Thursday, February 26, 2015

101 Interesting Facts about India

101 Interesting Facts about India!!

1. Population: With over 1.2 billion people, India is second only to China and will likely overtake China if current growth continues.
2. Land size: In order to accommodate the huge population, India does have the seventh largest land area in the world.
3. One quarter of the work force: It’s estimated that in the next two to three years, 25% of people entering the workforce will be Indian.
4. Millions: There are over a million Indian millionaires. However, the gap between the rich and poor is still very big, with many living on a poverty level.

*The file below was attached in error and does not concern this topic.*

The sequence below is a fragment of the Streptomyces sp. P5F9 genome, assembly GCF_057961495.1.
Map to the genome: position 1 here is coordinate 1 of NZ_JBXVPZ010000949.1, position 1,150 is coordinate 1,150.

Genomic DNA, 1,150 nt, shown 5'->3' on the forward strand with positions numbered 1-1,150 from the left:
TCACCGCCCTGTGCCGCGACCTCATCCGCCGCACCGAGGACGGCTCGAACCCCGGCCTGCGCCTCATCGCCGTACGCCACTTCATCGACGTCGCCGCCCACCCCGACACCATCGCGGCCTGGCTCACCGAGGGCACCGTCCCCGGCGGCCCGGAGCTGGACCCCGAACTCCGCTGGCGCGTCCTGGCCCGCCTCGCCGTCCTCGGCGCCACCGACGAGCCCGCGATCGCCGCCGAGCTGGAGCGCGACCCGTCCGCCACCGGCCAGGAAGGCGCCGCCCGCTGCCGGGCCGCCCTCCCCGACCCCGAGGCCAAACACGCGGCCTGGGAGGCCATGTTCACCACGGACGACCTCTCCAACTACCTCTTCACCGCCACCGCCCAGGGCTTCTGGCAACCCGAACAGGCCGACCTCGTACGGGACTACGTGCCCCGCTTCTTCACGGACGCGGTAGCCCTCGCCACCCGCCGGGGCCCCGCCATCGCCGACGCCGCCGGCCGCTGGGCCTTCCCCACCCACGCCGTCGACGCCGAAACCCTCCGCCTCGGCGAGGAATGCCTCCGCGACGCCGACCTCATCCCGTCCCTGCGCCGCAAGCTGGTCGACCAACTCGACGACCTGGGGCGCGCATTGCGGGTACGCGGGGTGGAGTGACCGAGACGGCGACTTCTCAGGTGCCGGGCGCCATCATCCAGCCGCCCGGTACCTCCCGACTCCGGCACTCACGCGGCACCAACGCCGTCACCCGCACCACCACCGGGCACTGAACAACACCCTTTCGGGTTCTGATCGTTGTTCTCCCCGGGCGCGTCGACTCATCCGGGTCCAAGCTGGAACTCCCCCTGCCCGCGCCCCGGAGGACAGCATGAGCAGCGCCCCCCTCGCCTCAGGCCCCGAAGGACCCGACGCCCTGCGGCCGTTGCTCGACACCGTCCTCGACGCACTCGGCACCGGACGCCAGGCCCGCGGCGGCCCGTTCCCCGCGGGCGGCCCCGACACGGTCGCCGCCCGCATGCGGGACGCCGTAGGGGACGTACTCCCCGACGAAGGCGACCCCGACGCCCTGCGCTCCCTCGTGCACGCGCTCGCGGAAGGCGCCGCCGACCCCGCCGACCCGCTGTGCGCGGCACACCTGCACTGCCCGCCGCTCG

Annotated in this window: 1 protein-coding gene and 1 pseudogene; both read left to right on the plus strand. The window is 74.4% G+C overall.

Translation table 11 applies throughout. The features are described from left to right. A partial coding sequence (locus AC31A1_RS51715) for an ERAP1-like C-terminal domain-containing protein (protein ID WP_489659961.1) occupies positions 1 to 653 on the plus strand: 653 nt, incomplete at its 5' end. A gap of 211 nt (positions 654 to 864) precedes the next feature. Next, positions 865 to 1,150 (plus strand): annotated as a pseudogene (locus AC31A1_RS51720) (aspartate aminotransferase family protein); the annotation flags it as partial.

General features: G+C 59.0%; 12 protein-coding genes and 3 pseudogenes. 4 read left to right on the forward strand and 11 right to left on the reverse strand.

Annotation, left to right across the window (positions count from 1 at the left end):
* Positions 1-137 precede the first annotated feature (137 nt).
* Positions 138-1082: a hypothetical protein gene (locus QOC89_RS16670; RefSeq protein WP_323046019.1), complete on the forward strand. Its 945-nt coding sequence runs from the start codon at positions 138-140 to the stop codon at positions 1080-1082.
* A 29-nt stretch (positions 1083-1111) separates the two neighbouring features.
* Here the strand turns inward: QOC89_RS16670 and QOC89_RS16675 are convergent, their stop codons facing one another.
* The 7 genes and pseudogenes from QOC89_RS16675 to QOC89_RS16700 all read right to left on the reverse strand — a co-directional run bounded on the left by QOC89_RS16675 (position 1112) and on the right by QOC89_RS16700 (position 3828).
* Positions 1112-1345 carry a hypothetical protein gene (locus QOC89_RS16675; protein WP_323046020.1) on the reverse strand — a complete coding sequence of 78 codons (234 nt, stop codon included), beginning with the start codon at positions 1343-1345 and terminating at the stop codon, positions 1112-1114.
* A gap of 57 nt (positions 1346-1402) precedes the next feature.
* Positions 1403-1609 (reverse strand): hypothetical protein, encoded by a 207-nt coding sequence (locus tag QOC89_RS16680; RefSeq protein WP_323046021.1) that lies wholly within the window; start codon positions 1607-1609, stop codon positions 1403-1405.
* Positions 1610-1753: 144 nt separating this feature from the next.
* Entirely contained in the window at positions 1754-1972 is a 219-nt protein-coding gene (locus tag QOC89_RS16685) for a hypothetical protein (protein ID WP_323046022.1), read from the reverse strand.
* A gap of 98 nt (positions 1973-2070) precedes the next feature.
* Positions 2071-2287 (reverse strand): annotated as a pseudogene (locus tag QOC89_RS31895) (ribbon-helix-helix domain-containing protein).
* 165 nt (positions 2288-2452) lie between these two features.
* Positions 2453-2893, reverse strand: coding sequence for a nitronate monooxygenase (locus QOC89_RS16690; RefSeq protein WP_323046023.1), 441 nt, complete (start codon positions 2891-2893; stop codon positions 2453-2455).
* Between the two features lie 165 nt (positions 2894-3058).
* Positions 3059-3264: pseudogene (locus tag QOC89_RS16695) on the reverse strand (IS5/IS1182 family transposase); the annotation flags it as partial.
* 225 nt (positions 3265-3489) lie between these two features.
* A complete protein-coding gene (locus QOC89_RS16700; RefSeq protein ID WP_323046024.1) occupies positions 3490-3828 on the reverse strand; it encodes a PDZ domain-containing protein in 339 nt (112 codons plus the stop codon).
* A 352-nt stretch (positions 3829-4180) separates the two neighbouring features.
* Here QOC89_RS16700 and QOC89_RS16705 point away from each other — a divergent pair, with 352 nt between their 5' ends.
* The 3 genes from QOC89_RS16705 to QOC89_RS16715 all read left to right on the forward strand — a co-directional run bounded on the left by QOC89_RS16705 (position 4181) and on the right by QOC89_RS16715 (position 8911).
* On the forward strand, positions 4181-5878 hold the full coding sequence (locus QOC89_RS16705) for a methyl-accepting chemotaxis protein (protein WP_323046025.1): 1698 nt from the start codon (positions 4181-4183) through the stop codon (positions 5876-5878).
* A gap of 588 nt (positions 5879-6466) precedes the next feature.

5. Language: India has no National Language. Hindi is an official language used in many regions, English is also commonly used in many regions. There are many popular regional languages like Tamil, Malayalam, Telugu, Kannada and Marathi spoken and officially used in their respective regions.
6. Value of PI: Baudhayana, an Indian mathematician first calculated the value of PI. He is also said to have discovered other mathematical theorems still in use.
7. University: The first university is said to have been started in Takshila in 700 B.C. Thousands of students from all over the world studied a variety of subjects.
8. Largest postal system: India still uses the postal system and it shows. They still have the largest postal system in the world.
9. Trains: India has the world’s second largest train network, and it is the largest civilian employer.
10. Varanasi: Having been visited by Buddha in 500 B.C. Varanasi is the oldest continuously habituated city in the world.